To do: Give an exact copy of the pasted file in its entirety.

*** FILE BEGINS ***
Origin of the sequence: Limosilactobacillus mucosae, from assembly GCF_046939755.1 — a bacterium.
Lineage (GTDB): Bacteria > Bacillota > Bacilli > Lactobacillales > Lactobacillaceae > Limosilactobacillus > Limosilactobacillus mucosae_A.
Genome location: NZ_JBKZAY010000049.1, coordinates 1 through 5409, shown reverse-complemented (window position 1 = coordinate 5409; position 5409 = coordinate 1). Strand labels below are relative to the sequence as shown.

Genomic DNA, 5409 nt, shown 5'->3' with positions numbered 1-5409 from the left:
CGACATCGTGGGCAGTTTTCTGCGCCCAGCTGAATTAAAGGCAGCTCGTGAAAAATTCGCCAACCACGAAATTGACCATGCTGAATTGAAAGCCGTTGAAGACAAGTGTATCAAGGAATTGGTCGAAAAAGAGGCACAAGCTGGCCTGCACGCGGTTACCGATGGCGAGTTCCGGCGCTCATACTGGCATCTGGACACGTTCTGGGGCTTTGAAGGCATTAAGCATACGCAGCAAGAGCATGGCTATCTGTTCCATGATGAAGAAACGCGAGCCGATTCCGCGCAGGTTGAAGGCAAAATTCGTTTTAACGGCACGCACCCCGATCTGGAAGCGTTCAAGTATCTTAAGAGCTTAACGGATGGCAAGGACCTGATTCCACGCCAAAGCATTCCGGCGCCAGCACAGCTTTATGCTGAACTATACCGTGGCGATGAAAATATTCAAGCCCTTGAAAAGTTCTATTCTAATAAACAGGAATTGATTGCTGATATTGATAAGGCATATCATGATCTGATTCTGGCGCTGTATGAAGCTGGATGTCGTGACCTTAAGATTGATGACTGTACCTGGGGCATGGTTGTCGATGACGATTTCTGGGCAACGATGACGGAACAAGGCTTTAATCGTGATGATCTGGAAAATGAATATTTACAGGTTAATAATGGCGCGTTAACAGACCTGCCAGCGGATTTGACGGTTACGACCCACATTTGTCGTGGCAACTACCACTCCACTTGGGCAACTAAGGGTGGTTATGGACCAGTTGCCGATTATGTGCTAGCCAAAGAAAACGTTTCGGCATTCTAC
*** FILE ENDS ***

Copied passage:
Origin of the sequence: Limosilactobacillus mucosae, from assembly GCF_046939755.1 — a bacterium.
Lineage (GTDB): Bacteria > Bacillota > Bacilli > Lactobacillales > Lactobacillaceae > Limosilactobacillus > Limosilactobacillus mucosae_A.
Genome location: NZ_JBKZAY010000049.1, coordinates 1 through 5409, shown reverse-complemented (window position 1 = coordinate 5409; position 5409 = coordinate 1). Strand labels below are relative to the sequence as shown.

Genomic DNA, 5409 nt, shown 5'->3' with positions numbered 1-5409 from the left:
CGACATCGTGGGCAGTTTTCTGCGCCCAGCTGAATTAAAGGCAGCTCGTGAAAAATTCGCCAACCACGAAATTGACCATGCTGAATTGAAAGCCGTTGAAGACAAGTGTATCAAGGAATTGGTCGAAAAAGAGGCACAAGCTGGCCTGCACGCGGTTACCGATGGCGAGTTCCGGCGCTCATACTGGCATCTGGACACGTTCTGGGGCTTTGAAGGCATTAAGCATACGCAGCAAGAGCATGGCTATCTGTTCCATGATGAAGAAACGCGAGCCGATTCCGCGCAGGTTGAAGGCAAAATTCGTTTTAACGGCACGCACCCCGATCTGGAAGCGTTCAAGTATCTTAAGAGCTTAACGGATGGCAAGGACCTGATTCCACGCCAAAGCATTCCGGCGCCAGCACAGCTTTATGCTGAACTATACCGTGGCGATGAAAATATTCAAGCCCTTGAAAAGTTCTATTCTAATAAACAGGAATTGATTGCTGATATTGATAAGGCATATCATGATCTGATTCTGGCGCTGTATGAAGCTGGATGTCGTGACCTTAAGATTGATGACTGTACCTGGGGCATGGTTGTCGATGACGATTTCTGGGCAACGATGACGGAACAAGGCTTTAATCGTGATGATCTGGAAAATGAATATTTACAGGTTAATAATGGCGCGTTAACAGACCTGCCAGCGGATTTGACGGTTACGACCCACATTTGTCGTGGCAACTACCACTCCACTTGGGCAACTAAGGGTGGTTATGGACCAGTTGCCGATTATGTGCTAGCCAAAGAAAACGTTTCGGCATTCTAC